Recently, it has been suggested that the Constitution and the law are a barrier to transformation, impeding substantive redress for historical injustices, land reform in particular. Equal Education (EE) joined the proceedings as amicus curiae in order to to bring to the Court’s attention section 58 of the Schools Act, which  authorises the MEC to expropriate land, with reasonable compensation, “if it is in the public interest to do so…for any purpose relating to school education in a province.” If an agreement cannot be reached in terms of section 14, expropriation must be considered. It is clear from the MEC’s own affidavit that this option was never properly considered.

In this case expropriation is in fact the only course of action in which all parties would have their constitutional rights protected. This would include the land owner, which, in terms of Section 25 of the Constitution must receive compensation that is “just and equitable, reflecting an equitable balance between the public interest and the interests of those affected.”

Without security of tenure right to a basic education will remain under threat.

It would appear, however, that the MEC takes a different view. The WCED characterised the closure of Grootkraal and its merger with Voorbedrag as a ‘relocation’. In so doing, the WCED tried to circumvent the important procedural safeguards that apply when a public school on private land closes and/or merges with another. The MEC must not only comply with these procedural safeguards; he must also consider all options including expropriation.

After the matter was heard in the Western Cape High Court, the Centre for Child Law and Lawyer’s for Human Rights were joined to the proceedings.  The Centre for Child Law has been ordered to collate a report on what would be in the best interests of the learners at the school.  Lawyers for Human Rights are representing a segment of the community and are arguing that the community/church are the rightful owners of the land on which the school is based.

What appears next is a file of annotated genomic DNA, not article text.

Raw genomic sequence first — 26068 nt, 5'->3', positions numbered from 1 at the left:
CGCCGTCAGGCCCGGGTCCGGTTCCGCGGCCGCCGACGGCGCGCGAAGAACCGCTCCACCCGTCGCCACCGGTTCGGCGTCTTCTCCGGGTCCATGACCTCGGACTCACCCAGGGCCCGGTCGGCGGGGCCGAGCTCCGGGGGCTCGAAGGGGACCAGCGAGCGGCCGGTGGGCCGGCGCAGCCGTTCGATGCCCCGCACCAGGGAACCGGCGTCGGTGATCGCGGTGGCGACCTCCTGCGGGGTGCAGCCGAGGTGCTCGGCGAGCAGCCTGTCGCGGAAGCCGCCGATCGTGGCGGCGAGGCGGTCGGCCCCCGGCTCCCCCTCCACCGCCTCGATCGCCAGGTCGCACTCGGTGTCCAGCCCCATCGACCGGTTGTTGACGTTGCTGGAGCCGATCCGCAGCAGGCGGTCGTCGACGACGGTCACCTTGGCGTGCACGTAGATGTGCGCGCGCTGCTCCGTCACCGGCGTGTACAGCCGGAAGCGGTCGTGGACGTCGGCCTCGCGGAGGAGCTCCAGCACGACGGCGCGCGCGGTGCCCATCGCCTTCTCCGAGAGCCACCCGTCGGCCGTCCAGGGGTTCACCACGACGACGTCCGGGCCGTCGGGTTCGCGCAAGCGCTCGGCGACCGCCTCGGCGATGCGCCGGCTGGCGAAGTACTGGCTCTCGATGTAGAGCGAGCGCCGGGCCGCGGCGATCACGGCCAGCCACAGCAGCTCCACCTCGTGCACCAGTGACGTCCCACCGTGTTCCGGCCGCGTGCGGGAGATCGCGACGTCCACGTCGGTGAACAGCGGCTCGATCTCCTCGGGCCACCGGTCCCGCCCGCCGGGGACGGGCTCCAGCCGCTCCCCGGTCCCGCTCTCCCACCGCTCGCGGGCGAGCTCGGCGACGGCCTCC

What the case of Grootkraal makes clear is that the Constitution and the South African Schools Act enable real reform. Where then is the political will?

UPDATE:

The Centre for Child Law (CCL) was asked by the court to compile a report on what would be in the best interests of the children. Centre for Child law has filed this affidavit. Carina Du Toit (the attorney for CCL) in paragraph 127 of the affidavit concludes that it is “overwhelmingly in the children’s best interests that they continue to attend Grootkraal.” And in paragraph 130 she “strongly recommends” that the MEC considers “all the available legal remedies including expropriation before it considers closing Grootkraal.”.

 

 

All the court documents are avaliable online:

Harmony High School Court Case

The Constitutional Court has admitted Equal Education (EE) as a “friend of the Court” in a court case that will decide whether school governing bodies can suspend pregnant learners.  The Free State Department of Education appealed to the Constitutional Court after a Supreme Court of Appeal judgment that significantly hampered the Department’s ability to quickly and efficiently intervene when unlawful school governing body policies deny learners access to their schools. The matter will be heard at the Constitutional Court tomorrow, 5 March 2013, at 10h00.